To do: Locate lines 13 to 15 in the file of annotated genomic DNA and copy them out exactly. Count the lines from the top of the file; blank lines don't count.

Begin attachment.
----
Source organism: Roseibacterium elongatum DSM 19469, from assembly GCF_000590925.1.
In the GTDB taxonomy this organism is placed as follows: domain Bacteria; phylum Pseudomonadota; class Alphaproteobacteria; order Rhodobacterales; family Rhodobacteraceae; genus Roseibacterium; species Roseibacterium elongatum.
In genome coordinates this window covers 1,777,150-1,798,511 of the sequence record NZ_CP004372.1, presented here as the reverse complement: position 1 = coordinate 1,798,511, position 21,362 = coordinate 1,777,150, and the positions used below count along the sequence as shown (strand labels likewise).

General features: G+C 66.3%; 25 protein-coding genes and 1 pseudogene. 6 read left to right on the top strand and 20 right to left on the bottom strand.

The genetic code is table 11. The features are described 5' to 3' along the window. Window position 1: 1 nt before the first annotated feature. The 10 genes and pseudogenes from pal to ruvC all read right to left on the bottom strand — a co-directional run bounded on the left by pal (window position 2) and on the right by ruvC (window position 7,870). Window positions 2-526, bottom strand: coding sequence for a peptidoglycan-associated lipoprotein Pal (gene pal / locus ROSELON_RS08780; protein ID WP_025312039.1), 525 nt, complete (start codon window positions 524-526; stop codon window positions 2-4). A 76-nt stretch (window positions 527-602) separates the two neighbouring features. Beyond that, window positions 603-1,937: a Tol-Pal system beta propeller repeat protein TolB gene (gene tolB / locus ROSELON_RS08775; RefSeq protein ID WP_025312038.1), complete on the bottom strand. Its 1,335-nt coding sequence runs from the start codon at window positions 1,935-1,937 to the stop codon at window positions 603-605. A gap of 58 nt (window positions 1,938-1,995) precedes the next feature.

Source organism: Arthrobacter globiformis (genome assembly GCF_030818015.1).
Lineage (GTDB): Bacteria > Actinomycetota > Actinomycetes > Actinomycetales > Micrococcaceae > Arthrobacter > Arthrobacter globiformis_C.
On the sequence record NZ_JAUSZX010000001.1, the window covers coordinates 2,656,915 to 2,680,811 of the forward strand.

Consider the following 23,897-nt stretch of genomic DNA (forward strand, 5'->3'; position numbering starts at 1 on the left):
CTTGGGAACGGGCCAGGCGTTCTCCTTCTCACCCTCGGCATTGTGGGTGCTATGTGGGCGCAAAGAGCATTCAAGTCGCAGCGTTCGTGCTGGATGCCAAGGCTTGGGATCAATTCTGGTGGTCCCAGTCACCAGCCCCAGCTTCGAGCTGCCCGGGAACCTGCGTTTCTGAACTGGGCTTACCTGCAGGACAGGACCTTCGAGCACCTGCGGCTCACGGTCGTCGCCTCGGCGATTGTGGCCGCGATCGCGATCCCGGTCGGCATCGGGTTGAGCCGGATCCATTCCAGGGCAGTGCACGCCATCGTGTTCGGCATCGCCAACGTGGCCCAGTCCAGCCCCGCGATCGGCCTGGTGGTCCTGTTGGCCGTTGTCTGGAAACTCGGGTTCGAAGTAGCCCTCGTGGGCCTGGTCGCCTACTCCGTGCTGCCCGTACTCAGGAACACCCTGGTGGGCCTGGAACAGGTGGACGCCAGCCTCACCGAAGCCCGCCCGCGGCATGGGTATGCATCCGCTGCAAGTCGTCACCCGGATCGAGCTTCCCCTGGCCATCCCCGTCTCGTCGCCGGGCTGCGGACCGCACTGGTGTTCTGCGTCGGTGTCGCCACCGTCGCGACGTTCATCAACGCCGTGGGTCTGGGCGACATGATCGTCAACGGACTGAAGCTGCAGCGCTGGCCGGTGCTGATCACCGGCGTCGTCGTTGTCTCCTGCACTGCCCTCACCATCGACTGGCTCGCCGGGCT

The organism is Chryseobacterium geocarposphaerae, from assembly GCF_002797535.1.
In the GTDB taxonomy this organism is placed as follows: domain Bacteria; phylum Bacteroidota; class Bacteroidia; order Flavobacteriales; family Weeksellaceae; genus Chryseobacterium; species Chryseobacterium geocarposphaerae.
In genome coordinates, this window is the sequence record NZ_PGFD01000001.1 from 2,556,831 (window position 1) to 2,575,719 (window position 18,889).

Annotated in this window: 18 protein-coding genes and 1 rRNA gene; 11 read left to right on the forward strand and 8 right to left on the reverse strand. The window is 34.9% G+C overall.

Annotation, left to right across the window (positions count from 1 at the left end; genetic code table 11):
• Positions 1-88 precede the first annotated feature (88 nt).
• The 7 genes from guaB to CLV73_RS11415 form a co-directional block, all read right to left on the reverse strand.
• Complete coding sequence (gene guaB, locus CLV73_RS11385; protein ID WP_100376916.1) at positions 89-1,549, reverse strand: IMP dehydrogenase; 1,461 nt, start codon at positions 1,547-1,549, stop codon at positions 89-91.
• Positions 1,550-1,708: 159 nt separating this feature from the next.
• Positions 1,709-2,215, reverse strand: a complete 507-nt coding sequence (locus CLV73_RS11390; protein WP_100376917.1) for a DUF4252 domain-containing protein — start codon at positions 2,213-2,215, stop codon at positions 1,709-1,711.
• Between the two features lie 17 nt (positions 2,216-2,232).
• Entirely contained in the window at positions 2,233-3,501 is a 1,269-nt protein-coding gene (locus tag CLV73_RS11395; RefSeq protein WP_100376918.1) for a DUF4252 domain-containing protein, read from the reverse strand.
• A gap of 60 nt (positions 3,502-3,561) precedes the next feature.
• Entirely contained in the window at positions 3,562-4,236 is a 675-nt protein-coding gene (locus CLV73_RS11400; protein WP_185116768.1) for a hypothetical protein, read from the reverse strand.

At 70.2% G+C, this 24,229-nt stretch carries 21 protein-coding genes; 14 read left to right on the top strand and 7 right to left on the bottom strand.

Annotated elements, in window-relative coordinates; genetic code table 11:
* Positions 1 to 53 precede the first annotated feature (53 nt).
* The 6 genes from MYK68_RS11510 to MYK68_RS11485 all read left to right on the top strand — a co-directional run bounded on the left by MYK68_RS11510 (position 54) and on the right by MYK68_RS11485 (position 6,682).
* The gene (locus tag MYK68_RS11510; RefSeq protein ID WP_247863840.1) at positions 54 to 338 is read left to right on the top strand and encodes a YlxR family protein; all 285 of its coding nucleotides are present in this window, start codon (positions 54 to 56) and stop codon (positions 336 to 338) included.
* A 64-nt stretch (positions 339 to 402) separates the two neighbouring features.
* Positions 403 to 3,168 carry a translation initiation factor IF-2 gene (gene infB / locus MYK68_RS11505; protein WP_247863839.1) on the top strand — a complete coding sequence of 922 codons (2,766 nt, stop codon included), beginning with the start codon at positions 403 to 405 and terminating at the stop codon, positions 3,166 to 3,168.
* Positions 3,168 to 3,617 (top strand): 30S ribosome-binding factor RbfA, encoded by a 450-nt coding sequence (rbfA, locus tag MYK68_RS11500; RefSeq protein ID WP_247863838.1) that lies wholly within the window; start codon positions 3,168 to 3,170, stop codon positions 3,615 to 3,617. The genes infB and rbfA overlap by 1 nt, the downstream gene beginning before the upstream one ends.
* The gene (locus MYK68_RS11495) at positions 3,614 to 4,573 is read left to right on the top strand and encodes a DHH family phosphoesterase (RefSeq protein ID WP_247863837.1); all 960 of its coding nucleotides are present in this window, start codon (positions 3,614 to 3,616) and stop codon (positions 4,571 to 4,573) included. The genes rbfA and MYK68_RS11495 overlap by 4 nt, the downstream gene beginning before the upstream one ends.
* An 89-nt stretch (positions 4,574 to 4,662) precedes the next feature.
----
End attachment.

In genome coordinates, this window is the sequence record NZ_PGFD01000001.1 from 2,556,831 (window position 1) to 2,575,719 (window position 18,889).

Annotated in this window: 18 protein-coding genes and 1 rRNA gene; 11 read left to right on the forward strand and 8 right to left on the reverse strand. The window is 34.9% G+C overall.

Annotation, left to right across the window (positions count from 1 at the left end; genetic code table 11):